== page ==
La Paix, Lissy3; Bierlaire, Michel4; Cherchi, Elisabetta5; Monzón, Andrés3
Stephane Hess, Andrew Daly
1 Department of Transport, Technical University of Denmark2 Traffic modelling and planning, Department of Transport, Technical University of Denmark3 Universidad Politécnica de Madrid4 École Polytechnique Fédérale de Lausanne5 Department of Management Engineering, Technical University of Denmark
The relationship between urban environment and travel behaviour is not a new problem. Neighbourhood characteristics may affect mobility of dwellers in different ways, such as frequency of trips, mode used, structure of the tours, and so on. At the same time, qualitative issues related to the individual attitude towards specific behaviour have recently become important in transport modelling contributing to a better understanding of travel demand. Following this research line, in this paper we study the effect of neighbourhood characteristics in the choice of the type of tours performed, but we assume that neighbourhood characteristics can also affect the individual propensity to travel and hence the choice of the tours throughout the propensity to travel. Since the propensity to travel is not observed, we employ hybrid choice models to estimate jointly the discrete choice of tours and the latent variable that measure the tendency to undertake trips. The discrete choice model simulates the choice among tours characterised by different purpose for the main activity and the number of intermediate stops performed. The data used in this study comes from a survey conducted in 2006 and 2007 in Madrid. A total of 943 individuals were interviewed in three different neighbourhoods. The results show that neighbourhood attributes have indeed a significant impact on the choice of the type of tours either directly and through the propensity to travel. The propensity to travel has a different impact depending on the structure of the tour and increases the probability of choosing non working tours and complex tours, such as tours with many intermediate stops. Finally, as expected, the hybrid models show a major improvement into the goodness of fit of the model, compared to a classical discrete choice model that does not incorporate latent effects.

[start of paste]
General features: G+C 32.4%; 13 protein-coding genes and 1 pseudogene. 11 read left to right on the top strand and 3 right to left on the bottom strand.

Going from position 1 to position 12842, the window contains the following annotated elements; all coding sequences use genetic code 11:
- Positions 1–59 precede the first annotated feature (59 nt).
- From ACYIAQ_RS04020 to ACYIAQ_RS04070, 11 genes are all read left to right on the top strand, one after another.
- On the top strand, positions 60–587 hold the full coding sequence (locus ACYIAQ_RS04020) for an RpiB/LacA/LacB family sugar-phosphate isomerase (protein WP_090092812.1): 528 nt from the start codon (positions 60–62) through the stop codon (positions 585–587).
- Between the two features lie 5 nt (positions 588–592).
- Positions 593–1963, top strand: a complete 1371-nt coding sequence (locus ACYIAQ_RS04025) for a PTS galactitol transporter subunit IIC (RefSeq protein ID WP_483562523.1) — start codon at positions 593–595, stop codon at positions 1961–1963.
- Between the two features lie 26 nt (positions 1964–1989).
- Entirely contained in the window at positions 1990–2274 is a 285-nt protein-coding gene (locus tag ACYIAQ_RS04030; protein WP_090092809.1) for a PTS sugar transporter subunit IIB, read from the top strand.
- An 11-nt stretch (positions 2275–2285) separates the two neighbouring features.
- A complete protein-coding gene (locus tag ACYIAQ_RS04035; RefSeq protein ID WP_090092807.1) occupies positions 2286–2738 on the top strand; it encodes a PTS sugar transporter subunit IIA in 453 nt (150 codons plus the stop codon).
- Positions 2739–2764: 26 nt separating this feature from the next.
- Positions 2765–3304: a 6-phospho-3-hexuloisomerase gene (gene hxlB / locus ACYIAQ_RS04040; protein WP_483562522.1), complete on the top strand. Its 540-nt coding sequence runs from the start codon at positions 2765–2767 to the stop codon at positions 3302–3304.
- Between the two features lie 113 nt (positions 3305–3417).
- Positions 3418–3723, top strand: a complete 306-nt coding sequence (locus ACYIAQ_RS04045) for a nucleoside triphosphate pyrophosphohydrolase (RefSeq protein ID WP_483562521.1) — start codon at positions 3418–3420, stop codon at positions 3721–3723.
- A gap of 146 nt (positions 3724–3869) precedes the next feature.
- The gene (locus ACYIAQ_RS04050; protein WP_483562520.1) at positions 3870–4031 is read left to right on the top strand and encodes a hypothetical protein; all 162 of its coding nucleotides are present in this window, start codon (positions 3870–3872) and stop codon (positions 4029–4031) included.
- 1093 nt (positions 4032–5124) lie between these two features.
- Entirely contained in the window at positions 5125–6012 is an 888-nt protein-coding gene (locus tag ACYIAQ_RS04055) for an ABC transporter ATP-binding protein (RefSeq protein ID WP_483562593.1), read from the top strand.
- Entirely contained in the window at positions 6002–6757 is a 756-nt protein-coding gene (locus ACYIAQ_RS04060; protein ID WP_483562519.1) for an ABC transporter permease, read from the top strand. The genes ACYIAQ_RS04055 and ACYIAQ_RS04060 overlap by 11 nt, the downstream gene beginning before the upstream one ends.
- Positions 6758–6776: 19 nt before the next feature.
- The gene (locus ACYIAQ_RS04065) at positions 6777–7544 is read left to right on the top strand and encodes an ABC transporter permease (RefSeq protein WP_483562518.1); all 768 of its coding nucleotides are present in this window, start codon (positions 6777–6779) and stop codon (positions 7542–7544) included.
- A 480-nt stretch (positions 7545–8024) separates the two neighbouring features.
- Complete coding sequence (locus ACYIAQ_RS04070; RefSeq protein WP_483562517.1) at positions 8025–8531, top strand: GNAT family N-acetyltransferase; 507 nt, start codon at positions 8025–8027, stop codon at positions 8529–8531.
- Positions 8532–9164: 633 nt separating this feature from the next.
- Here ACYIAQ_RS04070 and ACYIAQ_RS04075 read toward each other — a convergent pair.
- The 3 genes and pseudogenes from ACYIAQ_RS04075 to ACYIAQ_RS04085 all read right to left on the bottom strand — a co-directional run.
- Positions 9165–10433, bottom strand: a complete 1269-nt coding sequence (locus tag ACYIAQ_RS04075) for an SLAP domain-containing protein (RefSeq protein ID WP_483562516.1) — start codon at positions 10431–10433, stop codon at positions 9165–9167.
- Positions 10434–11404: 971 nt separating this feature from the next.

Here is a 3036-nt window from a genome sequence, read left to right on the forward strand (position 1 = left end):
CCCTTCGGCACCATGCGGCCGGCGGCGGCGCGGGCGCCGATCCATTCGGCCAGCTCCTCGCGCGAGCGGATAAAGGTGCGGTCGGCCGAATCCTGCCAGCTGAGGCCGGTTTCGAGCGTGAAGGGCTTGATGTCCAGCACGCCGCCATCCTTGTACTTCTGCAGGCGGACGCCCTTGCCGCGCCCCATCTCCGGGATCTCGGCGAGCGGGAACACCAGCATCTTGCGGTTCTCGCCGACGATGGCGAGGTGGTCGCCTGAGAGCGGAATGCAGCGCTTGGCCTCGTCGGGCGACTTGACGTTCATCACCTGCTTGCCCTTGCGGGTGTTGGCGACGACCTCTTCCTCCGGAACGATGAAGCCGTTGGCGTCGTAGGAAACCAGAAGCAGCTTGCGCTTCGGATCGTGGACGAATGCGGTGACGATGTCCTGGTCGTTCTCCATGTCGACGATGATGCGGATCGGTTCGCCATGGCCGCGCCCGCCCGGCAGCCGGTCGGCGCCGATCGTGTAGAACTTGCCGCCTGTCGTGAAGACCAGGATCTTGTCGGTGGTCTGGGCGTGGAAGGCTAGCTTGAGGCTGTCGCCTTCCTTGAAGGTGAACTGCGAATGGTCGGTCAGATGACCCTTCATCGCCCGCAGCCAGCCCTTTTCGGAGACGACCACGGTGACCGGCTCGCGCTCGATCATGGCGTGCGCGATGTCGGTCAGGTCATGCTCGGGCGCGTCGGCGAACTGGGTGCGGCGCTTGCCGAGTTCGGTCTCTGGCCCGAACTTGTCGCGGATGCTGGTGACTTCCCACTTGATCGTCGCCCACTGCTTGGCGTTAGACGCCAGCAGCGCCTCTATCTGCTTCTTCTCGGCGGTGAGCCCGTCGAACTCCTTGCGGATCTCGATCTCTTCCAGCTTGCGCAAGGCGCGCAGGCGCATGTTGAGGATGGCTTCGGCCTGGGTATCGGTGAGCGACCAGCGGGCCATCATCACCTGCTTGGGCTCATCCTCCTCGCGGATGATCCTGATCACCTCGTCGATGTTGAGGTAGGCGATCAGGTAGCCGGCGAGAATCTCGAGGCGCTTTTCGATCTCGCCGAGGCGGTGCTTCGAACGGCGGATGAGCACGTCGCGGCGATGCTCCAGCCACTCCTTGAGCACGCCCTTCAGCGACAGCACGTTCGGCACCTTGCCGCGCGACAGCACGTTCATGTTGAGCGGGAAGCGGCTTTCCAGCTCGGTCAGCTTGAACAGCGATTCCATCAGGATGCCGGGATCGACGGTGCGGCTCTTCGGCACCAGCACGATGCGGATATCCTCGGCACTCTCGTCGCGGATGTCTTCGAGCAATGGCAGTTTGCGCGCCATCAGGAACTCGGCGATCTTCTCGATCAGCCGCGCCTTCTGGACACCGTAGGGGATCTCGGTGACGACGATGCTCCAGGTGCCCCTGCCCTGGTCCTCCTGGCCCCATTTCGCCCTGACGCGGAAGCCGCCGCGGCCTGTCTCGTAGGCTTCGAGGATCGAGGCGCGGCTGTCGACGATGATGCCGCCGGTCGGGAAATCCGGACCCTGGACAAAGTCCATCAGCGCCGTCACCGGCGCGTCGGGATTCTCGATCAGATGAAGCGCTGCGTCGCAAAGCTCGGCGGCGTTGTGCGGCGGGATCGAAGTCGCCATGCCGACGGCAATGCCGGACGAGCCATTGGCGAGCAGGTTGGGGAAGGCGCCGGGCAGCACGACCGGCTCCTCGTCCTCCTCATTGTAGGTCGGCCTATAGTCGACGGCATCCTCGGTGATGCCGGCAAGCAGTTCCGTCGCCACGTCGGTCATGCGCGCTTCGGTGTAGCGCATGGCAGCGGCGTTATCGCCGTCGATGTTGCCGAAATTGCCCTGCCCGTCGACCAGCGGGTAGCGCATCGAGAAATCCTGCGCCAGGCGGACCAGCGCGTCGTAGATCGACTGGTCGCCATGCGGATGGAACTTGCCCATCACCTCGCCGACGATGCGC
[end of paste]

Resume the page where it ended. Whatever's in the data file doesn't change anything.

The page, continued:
Choice Modelling. the State of the Art and the State of Practice, 2013, p. 211-228